- The bailee is bound to take care of the goods bailed to him as he would do for his own goods. The bailee (in the absence of any special contract) is not responsible for the loss, destruction or deterioration of the thing bailed if he takes such care.
- On the other hand, if the bailee does anything different or inconsistent with what was supposed to be done with the goods, the bailor can demand that the bailee must pay the damage suffered as a result of these acts. A contract of Bailment is voidable at the option of the bailor, if the bailee does any act with regard to the goods bailed, inconsistent with the conditions of the bailment.
Example: A hires a horse in Mumbai from B to go to Lonavla. A rides with due care but goes to Khandala instead of Lonavla. The horse accidentally falls and is injured. A is liable to make compensation to B for the injury to the horse.
Effects Of Mixing Of Goods And Expenses
- If the bailee (with the consent of the bailor), mixes the goods of the bailor with his own goods, the bailor and the bailee shall have an interest, in proportion to their respective shares, in the mixture thus produced.
- If the bailee, without the consent of the bailor, mixes the goods of the bailor with his own goods and the goods can be separated or divided, the property in the goods remain with the parties respectively. The bailee is bound to bear the expense of separation or division, and any damage arising from the mixture.
Example: If the bailee, without the consent of the bailor, mixes the goods of the bailor with his own goods in such a manner that it is impossible to separate the goods bailed from the other goods, and deliver them back, the bailor is entitled to be compensated by the bailee for the loss of the goods.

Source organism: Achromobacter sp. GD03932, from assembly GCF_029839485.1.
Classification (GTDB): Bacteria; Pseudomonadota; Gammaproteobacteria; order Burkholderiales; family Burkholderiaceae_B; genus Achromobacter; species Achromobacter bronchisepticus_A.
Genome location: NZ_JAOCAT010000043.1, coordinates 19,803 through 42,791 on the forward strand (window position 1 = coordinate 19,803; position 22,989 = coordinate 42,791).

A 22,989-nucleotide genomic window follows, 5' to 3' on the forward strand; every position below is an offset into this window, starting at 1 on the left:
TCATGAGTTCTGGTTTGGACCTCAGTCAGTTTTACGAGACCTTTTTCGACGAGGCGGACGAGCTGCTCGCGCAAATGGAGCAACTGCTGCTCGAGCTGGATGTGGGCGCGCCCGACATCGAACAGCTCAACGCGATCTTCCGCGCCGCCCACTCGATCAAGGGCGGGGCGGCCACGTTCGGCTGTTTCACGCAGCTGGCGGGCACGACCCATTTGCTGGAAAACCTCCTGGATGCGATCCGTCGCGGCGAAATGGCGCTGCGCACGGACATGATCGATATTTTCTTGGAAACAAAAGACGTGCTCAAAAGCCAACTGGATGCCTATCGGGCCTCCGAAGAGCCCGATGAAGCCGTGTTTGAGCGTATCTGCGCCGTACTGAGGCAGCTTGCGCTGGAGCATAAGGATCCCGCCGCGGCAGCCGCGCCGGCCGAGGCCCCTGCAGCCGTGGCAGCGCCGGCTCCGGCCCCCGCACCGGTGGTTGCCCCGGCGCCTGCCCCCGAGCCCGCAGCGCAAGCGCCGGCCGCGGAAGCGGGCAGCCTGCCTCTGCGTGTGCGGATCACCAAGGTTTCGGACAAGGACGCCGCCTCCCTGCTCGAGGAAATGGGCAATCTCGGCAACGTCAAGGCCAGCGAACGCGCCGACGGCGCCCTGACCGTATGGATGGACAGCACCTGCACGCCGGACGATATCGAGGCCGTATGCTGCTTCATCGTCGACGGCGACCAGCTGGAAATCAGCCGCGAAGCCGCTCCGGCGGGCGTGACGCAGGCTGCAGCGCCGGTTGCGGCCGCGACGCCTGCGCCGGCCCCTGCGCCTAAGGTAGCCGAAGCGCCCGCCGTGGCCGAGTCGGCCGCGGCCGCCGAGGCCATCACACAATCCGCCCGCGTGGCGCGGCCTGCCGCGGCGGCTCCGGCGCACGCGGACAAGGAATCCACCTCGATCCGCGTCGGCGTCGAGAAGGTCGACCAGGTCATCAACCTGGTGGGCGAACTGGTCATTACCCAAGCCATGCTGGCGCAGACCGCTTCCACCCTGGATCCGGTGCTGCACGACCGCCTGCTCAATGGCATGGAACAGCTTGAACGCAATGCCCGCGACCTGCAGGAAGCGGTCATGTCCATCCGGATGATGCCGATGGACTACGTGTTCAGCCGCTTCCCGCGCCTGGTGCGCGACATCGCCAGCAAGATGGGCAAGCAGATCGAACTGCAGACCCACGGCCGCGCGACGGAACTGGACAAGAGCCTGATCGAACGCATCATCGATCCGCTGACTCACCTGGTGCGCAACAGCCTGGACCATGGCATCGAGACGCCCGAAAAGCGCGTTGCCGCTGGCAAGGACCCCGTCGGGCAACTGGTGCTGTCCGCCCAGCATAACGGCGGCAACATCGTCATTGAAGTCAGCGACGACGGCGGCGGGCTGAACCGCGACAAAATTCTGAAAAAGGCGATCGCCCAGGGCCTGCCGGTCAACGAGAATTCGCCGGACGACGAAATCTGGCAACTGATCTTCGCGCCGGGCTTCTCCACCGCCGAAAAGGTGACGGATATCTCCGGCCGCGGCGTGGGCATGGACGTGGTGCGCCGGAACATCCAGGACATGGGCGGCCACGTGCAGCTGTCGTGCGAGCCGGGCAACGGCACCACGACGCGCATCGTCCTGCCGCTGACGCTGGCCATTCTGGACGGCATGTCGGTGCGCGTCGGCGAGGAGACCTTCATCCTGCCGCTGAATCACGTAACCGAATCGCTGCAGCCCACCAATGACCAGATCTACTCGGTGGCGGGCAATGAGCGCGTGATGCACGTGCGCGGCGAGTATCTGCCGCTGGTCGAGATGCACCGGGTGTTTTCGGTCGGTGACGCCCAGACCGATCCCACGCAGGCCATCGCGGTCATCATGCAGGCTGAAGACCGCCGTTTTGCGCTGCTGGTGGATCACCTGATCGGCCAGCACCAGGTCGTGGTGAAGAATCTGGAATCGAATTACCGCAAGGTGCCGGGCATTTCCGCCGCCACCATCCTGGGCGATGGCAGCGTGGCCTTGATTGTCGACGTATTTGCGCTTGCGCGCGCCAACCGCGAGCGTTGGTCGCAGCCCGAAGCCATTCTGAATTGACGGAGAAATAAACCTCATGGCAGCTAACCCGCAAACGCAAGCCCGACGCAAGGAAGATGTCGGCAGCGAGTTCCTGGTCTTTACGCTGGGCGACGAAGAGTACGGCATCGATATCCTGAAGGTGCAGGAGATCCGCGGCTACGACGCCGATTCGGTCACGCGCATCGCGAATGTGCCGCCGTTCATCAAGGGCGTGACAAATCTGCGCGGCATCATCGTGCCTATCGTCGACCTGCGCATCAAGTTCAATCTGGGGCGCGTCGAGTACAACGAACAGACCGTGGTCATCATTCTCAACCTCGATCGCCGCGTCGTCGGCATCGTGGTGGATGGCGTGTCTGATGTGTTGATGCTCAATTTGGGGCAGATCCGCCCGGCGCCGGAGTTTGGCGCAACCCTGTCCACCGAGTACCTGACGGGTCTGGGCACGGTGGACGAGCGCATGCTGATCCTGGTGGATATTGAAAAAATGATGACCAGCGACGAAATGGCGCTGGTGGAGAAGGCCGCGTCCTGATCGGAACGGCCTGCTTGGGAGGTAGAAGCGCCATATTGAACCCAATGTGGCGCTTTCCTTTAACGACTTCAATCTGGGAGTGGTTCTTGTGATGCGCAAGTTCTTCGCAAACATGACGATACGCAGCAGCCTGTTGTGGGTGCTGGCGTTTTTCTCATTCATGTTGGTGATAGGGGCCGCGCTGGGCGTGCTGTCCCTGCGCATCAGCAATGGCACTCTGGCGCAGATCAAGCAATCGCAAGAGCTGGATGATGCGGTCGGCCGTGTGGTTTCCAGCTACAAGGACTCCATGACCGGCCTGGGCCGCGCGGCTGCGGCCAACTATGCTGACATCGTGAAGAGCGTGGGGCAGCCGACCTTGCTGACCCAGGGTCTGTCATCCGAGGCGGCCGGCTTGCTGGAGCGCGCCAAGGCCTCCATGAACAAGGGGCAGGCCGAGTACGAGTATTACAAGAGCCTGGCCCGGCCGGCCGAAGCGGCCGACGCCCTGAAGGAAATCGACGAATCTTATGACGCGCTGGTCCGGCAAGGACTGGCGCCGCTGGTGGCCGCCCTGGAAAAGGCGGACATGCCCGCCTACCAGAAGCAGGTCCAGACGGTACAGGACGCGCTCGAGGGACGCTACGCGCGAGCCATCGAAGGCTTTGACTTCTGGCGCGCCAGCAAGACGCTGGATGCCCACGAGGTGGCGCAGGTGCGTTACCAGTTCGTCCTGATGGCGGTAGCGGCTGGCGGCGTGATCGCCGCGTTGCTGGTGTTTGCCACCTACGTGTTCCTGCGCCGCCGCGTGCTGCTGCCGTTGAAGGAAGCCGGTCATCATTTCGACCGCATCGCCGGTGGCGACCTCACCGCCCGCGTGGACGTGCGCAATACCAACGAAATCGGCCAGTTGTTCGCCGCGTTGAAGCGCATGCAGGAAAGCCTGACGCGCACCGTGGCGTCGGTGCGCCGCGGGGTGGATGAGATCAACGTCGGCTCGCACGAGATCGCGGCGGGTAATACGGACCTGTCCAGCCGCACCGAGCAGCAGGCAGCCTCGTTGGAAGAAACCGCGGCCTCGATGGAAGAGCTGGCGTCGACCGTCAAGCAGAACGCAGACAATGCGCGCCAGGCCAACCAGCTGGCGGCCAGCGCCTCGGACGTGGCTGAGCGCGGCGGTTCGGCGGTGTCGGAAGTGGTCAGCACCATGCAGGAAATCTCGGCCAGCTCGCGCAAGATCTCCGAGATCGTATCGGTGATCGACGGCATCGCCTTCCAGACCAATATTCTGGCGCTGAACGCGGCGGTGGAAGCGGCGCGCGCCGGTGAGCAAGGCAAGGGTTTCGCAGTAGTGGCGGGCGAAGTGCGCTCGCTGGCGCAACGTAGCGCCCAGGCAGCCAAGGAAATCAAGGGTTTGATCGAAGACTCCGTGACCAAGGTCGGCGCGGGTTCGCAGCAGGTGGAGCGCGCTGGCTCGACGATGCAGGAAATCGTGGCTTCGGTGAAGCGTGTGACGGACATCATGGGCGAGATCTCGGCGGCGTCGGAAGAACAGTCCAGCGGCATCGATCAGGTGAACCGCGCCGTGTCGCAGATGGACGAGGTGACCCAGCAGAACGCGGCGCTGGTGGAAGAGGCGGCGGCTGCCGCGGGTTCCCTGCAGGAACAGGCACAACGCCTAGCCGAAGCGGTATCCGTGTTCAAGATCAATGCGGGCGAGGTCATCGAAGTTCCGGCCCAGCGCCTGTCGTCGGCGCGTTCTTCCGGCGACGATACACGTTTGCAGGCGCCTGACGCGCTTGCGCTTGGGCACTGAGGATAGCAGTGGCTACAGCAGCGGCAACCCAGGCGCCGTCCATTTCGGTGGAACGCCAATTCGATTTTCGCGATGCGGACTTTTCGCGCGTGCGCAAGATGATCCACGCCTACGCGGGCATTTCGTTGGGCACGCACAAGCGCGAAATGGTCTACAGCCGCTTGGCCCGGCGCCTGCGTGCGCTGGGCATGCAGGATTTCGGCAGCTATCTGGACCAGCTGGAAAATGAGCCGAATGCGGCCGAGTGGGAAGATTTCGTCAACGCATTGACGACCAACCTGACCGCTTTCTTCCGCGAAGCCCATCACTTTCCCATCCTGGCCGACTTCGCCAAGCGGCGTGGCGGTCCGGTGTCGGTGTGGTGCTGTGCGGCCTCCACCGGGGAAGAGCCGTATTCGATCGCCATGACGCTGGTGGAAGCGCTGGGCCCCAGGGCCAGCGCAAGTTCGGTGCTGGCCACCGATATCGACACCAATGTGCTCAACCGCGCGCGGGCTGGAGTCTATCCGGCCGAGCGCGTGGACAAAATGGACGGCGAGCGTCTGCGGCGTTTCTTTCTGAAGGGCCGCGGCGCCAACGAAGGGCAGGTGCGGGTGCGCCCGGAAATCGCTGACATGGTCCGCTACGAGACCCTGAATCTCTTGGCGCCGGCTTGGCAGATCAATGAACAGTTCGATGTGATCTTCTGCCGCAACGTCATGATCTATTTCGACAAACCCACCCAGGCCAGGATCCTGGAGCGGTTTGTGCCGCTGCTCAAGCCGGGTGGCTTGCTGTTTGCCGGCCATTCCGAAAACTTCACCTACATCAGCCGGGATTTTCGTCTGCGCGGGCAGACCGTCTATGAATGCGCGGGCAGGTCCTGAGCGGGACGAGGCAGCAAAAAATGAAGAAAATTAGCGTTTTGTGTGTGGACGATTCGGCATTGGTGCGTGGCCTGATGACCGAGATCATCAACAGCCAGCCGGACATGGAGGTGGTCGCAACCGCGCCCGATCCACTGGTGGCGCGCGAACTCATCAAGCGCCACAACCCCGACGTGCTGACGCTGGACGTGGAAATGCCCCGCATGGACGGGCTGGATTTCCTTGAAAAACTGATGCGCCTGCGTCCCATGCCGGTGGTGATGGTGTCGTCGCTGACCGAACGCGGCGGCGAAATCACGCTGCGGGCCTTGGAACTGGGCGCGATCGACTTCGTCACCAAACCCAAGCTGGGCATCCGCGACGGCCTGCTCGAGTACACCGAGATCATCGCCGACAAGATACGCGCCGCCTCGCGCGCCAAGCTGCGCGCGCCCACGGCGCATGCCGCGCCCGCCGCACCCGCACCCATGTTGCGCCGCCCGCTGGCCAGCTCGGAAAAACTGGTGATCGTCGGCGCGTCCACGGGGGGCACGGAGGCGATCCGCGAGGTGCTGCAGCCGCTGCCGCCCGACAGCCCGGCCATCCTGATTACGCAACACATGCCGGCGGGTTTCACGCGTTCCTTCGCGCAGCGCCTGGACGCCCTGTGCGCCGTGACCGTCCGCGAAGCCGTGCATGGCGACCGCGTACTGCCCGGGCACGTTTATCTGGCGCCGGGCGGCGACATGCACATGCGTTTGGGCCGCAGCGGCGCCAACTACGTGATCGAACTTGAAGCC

Duties Of The Bailee With Regard To Goods
- It is the duty of the bailee to return the goods bailed as soon as the time, for which those were bailed has expired or the purpose for which they were bailed has been accomplished.
- The bailee is responsible to the bailor for any loss, destruction or deterioration of the goods if the goods are not returned on time.
- In the absence of any contract to the contrary, the bailee is bound to deliver to the bailor any increase or profit which may have arisen from the goods bailed.
Example: A leaves a cow in the custody of B. B agrees to take care of the cow. The cow delivers a calf. B is bound to deliver the calf as well as the cow to A.
Rights of Bailee with Regard to Goods
- The bailor is responsible to the bailee for any loss which the bailee may sustain because of the reason that the bailor was not entitled to make the bailment or to receive back the goods.
- If the bailor has no title to the goods and the bailee, in good faith delivers them to the bailor or according the directions of the bailor, the bailee is not responsible to the owner in respect of such delivery.
- If the goods are to be kept or to be carried, or to have work done upon them by the bailee for the bailor, and the bailee is to receive no remuneration, the bailor shall repay to the bailee the necessary expenses incurred by him for the purpose of the bailment.
If the bailee has rendered any service involving the exercise of labour or skill in respect of the goods bailed to him, he has a right to retain such goods until he receives due remuneration for the services he has rendered.
Example: A delivers a rough diamond to B, a jeweller, to be cut and polished which is accordingly done. B is entitled to retain the stone till he is paid for the services he has rendered.
Bankers, factors (financiers who purchase receivables and also offer related services), Attorneys of a High Court and policy brokers can, in the absence of a contract to the contrary, retain any goods bailed to them as a security for a general balance of account. Others do not enjoy such right unless there is express contract to that effect.